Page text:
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DJ Earworm: Man behind viral year-end mashups

By Jo Piazza, Special to CNN
For the third year in a row, Earworm has created his "United State of Pop" mashup.
For the third year in a row, Earworm has created his "United State of Pop" mashup.
  • DJ Earworm has created a mashup of Billboard's top 25 songs into one track.
  • Earworm, whose real name is Jordan Roseman, has created this mix for three years in a row
  • Roseman says Annie Lennox tapped him to make a video retrospective of her career

(CNN) -- Some great songs were released in 2009 and thanks to a mashup master named DJ Earworm you can listen to the top 25 releases from the year in just under six minutes.

Earworm, whose real name is Jordan Roseman, has for the third year in a row created his "United State of Pop" mashup compilation of Billboard's top 25 songs into one comprehensive track.

For 2009 those hits include the Black Eyed Peas' "Boom, Boom, Pow," Lady Gaga's "Poker Face," Taylor Swift's "Love Story," The All-American Rejects' "Gives You Hell," Jay Sean's "Down" and 20 other catchy songs from the last 12 months.

Roseman started making mashups when he was working part time as a computer programmer back in 2003 after graduating from the University of Illinois with a degree in computer science and music theory. "Basically I was just messing around with some music and making mix tapes for friends when I showed some of my stuff to a friend, DJ Adrian, who was working at Club Bootie, the first mashup club in San Francisco," Roseman said. "He got me to put them online and then they just started to take off."

A mashup is a song or compilation created by blending two or more songs. To do it seamlessly means overlaying the vocal track of one song with the music track of another. Mashup artists are usually able to skirt copyright laws under the "fair use" doctrine of copyright law.

Roseman's take on sampling other people's creative content is that you have to cooperate with an artist who feels that their copyright has been infringed upon. "I think if you transform it enough it's ok. I have always cooperated in the theoretical possibility that someone would want me to take it down," Roseman said. "But mostly people want me to help them so it is kind of the opposite of what you may think. People are for it."

Last year Grammy-winning musician Annie Lennox tapped Roseman to make a video retrospective of her career. "I wanted to sum it up into one cohesive mashup that all made sense," Roseman said.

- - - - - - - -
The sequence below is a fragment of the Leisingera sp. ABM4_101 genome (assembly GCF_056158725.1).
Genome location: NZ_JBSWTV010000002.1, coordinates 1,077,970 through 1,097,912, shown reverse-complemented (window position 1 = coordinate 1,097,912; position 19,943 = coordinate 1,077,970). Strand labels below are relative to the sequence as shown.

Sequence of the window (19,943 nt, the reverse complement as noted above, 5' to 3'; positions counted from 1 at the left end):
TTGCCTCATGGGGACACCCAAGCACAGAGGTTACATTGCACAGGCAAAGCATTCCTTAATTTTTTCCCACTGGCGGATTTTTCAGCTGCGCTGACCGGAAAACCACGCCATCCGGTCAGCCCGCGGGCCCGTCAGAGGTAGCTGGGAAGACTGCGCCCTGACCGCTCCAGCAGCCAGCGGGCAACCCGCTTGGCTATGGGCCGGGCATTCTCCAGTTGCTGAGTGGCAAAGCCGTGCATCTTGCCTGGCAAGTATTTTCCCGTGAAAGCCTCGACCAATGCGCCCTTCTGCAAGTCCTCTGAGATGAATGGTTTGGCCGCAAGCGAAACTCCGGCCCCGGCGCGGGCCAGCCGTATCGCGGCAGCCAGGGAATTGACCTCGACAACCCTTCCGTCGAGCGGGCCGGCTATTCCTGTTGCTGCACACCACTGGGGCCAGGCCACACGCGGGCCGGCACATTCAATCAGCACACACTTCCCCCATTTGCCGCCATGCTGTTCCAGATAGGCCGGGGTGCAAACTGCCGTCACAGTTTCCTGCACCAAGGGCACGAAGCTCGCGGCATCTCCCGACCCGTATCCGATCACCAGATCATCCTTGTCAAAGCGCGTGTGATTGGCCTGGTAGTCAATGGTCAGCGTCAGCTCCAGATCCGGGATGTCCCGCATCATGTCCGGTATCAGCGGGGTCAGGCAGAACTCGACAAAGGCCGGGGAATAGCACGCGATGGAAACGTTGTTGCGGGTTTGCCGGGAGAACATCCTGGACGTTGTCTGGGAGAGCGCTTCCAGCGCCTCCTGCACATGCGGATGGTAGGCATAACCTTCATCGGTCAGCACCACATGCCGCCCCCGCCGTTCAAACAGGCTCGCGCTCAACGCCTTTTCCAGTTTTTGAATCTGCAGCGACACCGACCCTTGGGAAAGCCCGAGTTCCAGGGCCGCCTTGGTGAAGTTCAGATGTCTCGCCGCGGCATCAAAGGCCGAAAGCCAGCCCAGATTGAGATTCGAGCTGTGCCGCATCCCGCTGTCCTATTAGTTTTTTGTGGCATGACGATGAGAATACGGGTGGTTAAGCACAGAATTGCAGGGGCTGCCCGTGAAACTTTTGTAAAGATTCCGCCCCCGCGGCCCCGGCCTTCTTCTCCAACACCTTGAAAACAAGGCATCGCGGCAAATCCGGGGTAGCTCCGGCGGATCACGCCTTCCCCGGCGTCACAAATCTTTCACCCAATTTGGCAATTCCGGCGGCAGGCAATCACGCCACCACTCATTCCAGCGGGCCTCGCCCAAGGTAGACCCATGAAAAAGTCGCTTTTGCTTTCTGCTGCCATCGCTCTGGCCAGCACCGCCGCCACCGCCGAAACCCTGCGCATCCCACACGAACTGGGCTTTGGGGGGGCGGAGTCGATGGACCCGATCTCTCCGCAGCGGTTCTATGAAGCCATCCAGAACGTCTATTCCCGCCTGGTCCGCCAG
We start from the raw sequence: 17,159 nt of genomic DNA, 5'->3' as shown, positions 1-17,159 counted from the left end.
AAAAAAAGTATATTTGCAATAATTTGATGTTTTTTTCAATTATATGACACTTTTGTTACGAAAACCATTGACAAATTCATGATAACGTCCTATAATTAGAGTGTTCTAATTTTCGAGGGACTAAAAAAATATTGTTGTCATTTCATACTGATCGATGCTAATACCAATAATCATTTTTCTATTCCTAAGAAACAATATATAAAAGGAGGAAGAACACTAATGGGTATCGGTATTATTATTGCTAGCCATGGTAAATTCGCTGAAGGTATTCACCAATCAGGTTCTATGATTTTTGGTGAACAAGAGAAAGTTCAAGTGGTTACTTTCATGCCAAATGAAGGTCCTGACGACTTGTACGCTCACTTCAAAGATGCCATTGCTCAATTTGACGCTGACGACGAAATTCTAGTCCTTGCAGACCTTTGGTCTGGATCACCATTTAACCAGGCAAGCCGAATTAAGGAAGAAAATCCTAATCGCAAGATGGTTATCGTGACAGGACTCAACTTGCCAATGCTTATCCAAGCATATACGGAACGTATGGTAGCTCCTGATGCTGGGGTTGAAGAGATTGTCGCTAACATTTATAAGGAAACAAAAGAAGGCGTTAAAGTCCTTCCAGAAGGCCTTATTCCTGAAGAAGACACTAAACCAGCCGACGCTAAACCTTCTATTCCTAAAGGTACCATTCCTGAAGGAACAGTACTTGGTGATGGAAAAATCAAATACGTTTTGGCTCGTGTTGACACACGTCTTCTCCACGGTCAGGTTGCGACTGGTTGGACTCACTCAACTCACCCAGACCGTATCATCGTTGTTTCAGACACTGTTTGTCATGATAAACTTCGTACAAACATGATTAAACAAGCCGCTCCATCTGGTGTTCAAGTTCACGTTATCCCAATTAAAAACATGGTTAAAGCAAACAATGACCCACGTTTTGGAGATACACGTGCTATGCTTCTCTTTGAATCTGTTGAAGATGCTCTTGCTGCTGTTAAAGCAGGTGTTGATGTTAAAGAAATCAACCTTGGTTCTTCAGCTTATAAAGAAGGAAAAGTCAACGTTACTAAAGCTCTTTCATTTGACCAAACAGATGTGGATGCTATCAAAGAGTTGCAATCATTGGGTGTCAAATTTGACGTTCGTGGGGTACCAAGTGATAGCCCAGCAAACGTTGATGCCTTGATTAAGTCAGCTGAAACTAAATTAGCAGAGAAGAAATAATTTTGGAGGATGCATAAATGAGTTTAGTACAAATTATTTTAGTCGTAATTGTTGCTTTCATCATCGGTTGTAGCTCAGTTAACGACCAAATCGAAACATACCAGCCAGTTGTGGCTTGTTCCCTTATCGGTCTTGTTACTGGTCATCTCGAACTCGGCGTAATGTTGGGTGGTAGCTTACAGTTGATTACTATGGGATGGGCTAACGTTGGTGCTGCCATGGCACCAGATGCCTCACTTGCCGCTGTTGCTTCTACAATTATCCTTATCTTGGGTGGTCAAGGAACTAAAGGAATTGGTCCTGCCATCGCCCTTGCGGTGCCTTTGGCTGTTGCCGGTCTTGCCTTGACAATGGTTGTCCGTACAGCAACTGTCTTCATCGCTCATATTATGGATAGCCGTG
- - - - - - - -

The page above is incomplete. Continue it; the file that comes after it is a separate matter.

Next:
When Roseman isn't contracted by artists or brought into nightclubs for spinning gigs, his product is free. Because he samples other people's work, he can't legally sell what he creates, so he truly is just creating mashups for the love of the music.

Roseman was recently booked to speak and to spin at the World Fair Use Day in Washington and he has recently been in high demand. New Year's Eve found him spinning at the massive Siloso beach party in Singapore.

"He's blowing up right now," said M. Tye Comer, executive editor of "He has done this [United State of Pop] a few times now and he is getting better at his craft." Comer believes that the success of Roseman's work speaks to the way people consume information today. "People are more apt to discover things online, and I think the time was right for his talent and his technique to be consumed. I think the stars aligned," Comer said.

In 2007, Roseman created his first United State of Pop mashup, which included, Gwen Stefani's "The Sweet Escape" and Fergie's "Big Girls Don't Cry," on the suggestion of his manager, Rodney JeanBaptiste.

Roseman, 40, had done a mashup of 22 songs from the year when JeanBaptiste encouraged him to include The Fray's "How to Save a Life," which was number 24 on the Billboard chart that year. JeanBaptiste said it was silly to do 23 or 24 songs instead of a number like 25 and hence christened the mashup, "The United State of Pop."

"I wasn't from the outset trying to make a comment on how the year was or wrap it all up," Roseman said. "All I was thinking with the first one was let me collate all of pop into one state. The first year it happened accidentally." He did it again in 2008 and again for 2009.

By the time 2009 came around, Roseman thought in addition to putting together all of the hit songs from the year, he could also make a statement about society at year's end.

"I decided to sum up how things are and make a cohesive statement," Roseman said. "I tried even harder this year to try to make a comment on where we are, and I felt strongly there was this new message in pop music.

The 2009 remix relies heavily on the theme of perseverance, using the lyrics, "baby don't worry," from Jay Sean's "Down" and "let's live it up," from the Black Eyed Peas' song "I Gotta Feeling."

Roseman even found meaning in Miley Cyrus' "Party in the USA," but unfortunately it didn't make the final cut. "I wanted to express that times are tough right now but music is here to heal us and to make us feel better," at least right now," Roseman said.

The name Earworm, which is typically confused for things like earwig, comes from the German "ohrwurm," for a melody that gets stuck in your head and you can't get it out no matter how hard you try. "I thought it was a worthy goal and took it on as a moniker," Roseman said.